Franklin D. Roosevelt

Telegram to Prime Minister MacDonald on the London Economic Conference.

July 26, 1933

Before the recess of the Conference I want you to know of my sincere admiration and respect for your courage and your patience as its presiding officer. I feel that because of it the Nations of the world can continue to discuss mutual problems with frankness and without rancor. Results are not always measured in terms of formal agreements. They can come equally from the free presentation of each Nation's difficulties and each Nation's methods to meet its individual needs. We in the United States understand the problems of other Nations better today than before the Conference met and we trust that the other Nations will in the same spirit of good-will view our American policies which are aimed to overcome an unprecedented economic situation at home.

Such interchange, especially if it results in full discussion of all problems and not a few, only makes progress more and not less possible in the future.

That is why I do not regard the Economic Conference as a failure. Largely because of your tact and perseverance the larger and more permanent problems will continue to be analyzed and discussed. You recognize with me that new adjustments are necessary to meet world and national conditions which have never existed before in history. You can count on our continued efforts toward world rehabilitation because we are convinced that a continuation of the work of the World Economic Conference will result in practical good in many fields of joint endeavor.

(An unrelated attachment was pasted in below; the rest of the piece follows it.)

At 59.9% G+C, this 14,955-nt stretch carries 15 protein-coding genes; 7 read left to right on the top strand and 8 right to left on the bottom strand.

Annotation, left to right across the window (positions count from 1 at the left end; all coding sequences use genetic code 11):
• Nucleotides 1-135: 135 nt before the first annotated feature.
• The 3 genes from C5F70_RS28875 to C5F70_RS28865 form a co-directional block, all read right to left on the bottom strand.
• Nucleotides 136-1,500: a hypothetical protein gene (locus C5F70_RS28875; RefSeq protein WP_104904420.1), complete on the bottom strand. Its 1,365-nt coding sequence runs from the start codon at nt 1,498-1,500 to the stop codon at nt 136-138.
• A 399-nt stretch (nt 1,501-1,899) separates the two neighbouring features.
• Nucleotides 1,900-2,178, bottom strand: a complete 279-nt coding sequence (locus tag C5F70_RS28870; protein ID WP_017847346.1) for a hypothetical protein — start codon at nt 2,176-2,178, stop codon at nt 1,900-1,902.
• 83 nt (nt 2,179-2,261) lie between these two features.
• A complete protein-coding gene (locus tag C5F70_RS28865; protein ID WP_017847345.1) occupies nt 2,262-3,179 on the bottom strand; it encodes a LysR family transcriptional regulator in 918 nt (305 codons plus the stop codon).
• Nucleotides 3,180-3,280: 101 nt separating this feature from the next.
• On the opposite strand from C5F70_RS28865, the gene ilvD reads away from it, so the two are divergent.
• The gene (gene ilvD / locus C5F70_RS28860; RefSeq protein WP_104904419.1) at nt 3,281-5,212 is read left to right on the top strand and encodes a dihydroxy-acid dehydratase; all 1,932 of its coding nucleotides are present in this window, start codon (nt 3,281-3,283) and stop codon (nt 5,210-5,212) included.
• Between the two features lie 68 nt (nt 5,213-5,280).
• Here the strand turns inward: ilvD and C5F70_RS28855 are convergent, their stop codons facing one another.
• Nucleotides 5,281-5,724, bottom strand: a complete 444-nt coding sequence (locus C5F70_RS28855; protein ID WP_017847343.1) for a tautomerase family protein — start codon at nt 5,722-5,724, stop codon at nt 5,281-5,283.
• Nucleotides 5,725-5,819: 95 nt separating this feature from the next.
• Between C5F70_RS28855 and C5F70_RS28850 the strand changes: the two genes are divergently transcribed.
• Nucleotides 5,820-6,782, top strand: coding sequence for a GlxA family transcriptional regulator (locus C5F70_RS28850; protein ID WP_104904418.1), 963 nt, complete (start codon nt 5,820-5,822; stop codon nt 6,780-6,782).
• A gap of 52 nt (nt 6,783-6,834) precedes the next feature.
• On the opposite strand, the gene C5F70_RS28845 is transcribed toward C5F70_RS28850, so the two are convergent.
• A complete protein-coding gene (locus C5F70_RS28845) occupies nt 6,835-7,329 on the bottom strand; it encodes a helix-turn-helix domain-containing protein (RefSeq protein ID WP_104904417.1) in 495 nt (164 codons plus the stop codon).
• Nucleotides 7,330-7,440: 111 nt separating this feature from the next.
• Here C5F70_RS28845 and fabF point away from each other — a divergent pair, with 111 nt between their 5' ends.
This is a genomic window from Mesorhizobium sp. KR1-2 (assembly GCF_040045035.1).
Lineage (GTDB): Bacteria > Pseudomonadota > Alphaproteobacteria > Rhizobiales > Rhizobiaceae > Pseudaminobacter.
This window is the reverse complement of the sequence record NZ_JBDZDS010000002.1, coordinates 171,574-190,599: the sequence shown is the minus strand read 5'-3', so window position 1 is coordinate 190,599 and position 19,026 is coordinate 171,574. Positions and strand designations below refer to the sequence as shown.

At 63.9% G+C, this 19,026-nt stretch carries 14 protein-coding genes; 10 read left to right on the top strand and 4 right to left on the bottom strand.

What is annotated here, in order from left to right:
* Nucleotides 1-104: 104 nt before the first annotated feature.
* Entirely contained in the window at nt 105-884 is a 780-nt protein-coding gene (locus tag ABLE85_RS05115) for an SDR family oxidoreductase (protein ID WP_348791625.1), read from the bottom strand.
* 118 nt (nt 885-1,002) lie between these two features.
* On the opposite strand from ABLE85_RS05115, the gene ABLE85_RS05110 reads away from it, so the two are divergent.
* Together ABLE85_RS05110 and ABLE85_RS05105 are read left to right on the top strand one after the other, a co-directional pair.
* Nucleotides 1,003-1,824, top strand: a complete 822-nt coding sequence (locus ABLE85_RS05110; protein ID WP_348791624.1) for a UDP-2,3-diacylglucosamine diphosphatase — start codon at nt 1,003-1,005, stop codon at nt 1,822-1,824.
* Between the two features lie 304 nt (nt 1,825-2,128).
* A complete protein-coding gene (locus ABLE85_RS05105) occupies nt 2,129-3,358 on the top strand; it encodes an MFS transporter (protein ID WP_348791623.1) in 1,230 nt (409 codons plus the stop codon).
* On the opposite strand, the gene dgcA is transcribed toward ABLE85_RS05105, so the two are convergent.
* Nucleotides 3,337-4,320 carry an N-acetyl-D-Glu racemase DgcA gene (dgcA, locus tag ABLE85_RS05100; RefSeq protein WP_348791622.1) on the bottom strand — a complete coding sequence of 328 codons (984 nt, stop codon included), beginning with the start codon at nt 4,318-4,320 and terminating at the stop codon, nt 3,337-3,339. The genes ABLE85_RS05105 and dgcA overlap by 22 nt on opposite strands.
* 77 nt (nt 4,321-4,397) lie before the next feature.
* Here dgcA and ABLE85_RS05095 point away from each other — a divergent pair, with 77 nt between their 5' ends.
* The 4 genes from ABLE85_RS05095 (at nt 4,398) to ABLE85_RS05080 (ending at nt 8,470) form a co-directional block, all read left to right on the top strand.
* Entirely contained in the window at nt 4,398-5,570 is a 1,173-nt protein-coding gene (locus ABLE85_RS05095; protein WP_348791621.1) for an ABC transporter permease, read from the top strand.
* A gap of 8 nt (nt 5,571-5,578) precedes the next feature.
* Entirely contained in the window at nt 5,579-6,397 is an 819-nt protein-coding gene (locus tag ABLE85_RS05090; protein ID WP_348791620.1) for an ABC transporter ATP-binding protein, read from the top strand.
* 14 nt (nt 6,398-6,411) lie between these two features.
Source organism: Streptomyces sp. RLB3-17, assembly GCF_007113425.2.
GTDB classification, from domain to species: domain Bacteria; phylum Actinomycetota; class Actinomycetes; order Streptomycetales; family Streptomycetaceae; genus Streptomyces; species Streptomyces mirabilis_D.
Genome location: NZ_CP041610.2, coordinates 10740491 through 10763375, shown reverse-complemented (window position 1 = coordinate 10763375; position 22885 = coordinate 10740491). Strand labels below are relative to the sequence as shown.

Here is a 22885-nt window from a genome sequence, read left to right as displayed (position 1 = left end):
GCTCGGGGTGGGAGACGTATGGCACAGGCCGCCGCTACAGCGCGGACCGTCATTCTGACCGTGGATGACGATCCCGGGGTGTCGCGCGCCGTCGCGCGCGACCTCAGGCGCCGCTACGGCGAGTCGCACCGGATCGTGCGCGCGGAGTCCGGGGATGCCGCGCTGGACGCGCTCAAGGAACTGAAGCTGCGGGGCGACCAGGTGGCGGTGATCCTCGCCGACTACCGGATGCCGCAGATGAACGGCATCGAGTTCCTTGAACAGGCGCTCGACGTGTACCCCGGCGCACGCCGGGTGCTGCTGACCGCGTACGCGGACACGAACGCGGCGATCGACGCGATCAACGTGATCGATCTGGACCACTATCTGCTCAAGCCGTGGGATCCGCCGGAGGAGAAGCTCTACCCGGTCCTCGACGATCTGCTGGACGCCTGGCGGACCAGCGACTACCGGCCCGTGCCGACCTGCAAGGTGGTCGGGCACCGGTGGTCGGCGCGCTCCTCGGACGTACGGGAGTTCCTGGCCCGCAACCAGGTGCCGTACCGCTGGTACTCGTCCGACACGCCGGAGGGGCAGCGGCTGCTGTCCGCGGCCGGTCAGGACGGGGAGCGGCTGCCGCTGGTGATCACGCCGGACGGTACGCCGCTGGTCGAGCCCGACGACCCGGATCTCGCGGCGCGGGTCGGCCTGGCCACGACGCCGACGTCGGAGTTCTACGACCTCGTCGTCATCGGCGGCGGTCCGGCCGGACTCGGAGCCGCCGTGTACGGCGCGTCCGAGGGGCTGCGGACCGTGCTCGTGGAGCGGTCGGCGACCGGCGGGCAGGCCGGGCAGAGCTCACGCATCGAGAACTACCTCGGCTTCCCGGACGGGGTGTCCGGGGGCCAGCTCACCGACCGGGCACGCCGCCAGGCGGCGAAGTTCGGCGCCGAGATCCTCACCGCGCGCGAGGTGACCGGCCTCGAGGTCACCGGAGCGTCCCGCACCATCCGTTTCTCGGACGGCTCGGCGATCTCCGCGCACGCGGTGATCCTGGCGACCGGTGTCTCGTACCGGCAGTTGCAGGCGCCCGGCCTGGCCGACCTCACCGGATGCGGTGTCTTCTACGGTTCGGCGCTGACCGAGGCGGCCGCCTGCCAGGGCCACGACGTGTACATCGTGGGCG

Franklin D. Roosevelt, Telegram to Prime Minister MacDonald on the London Economic Conference. Online by Gerhard Peters and John T. Woolley, The American Presidency Project

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